Lately, I’ve experienced a string of perfect timing instances. Tonight I experienced one more.
Let’s just say that I had a less-than-great day at work today. I’ll go ahead and chalk it up to a case of the Mondays.
From mid-afternoon until about now (8:30pm) I’ve been carrying a frustration. I vented, played loud music all the way home from work, gave a good scream in my car and even rode that adrenaline high through a workout that seemed to zip by with no effort.
Thoughts of opening a bottle of wine crossed my mind, but I have some work I need to do tonight. So wine is out of the question. Instead, I sat down in front of my computer to unwind and distract myself by listening to a podcast while I mindlessly play Bejeweled. I settled on listening to the last remaining podcast I have yet to hear from PBS’s Bill Moyers on Faith & Reason featuring a discussion with Buddhist nun, Pema Chödrön.
Wow. Unreal. I’m taken by the content and how appropriate it is in relation to my Monday frustrations. She discusses how easy it is to get “hooked” by suffering and allow it to start a chain reaction. So true!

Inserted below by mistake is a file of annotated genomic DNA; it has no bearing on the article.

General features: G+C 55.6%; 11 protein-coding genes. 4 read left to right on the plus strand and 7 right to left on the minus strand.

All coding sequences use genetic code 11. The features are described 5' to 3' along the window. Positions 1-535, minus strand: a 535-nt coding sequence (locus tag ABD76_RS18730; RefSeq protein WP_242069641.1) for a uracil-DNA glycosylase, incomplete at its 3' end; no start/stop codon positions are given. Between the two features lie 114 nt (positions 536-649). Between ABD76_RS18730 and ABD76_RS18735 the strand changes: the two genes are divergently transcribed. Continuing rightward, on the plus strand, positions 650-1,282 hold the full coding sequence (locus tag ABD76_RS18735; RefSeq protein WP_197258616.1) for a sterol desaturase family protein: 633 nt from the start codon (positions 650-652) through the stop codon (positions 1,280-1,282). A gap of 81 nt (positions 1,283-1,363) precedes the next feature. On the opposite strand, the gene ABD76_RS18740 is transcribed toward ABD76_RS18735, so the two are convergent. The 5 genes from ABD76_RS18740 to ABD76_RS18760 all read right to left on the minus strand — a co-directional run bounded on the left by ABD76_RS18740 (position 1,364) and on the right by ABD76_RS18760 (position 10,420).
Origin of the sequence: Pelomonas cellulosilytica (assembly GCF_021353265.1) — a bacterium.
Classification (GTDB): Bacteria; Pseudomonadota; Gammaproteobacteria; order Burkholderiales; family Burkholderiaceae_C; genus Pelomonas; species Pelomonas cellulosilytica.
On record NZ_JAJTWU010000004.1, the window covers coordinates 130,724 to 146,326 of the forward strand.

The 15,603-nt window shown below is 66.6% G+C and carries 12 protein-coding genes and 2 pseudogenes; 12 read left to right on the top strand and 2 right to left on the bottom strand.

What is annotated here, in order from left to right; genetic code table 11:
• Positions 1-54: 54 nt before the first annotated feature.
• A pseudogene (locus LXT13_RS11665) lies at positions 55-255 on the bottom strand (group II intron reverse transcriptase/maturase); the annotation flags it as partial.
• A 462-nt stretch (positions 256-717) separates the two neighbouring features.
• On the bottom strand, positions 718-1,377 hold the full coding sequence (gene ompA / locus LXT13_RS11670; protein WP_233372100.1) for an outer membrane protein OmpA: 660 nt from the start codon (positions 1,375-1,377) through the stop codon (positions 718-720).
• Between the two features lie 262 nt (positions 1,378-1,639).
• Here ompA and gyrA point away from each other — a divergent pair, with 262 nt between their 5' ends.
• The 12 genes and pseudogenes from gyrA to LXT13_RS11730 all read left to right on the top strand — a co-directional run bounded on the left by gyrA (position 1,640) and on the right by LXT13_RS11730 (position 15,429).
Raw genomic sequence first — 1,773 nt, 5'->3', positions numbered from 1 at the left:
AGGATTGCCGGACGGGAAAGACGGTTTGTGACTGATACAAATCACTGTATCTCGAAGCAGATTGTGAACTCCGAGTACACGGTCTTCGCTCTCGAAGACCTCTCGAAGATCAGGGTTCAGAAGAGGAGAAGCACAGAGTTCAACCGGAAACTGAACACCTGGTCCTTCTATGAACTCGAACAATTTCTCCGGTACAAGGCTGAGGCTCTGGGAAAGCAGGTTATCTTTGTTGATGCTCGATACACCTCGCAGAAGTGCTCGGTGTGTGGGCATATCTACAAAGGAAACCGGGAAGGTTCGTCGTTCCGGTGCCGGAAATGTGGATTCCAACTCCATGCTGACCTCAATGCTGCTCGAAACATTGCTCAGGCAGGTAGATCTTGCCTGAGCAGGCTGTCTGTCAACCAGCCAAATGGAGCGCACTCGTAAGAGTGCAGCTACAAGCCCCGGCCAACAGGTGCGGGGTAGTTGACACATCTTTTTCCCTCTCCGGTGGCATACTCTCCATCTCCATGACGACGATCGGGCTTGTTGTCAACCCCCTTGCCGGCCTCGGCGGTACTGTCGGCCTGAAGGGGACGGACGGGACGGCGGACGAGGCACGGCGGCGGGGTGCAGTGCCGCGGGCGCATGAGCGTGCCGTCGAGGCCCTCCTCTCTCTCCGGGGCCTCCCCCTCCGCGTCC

“…you can actually, if you come to your senses anywhere in the chain reaction you can interrupt it. But it gets harder and harder ’cause you become more on automatic pilot. And it’s like an undertow. It’s very seductive.”
“…generally speaking, nobody wants to suffer. But our means of going about getting happy are not in sync with our desire to not suffer. A basic Buddhist teaching is that sentient beings, none of them want to suffer. But their way of going about getting happy escalates the suffering. So yelling when you’re angry would be an example.”
“That urge to keep doing, as the Buddha would say, where your desire for satisfaction and happiness are not in sync with the methods you go about using. And then you could say the consequences, you know, of war and prejudice and so forth, they all come from that moment of the urge to do the same thing you’ve already done.”
“…if you work with your mind, instead of trying to change everything on the outside, that’s how your temper will cool down.”
And so, I’m feeling a little more open and grounded this evening. Hearing that message is exactly what I needed. The timing was perfect.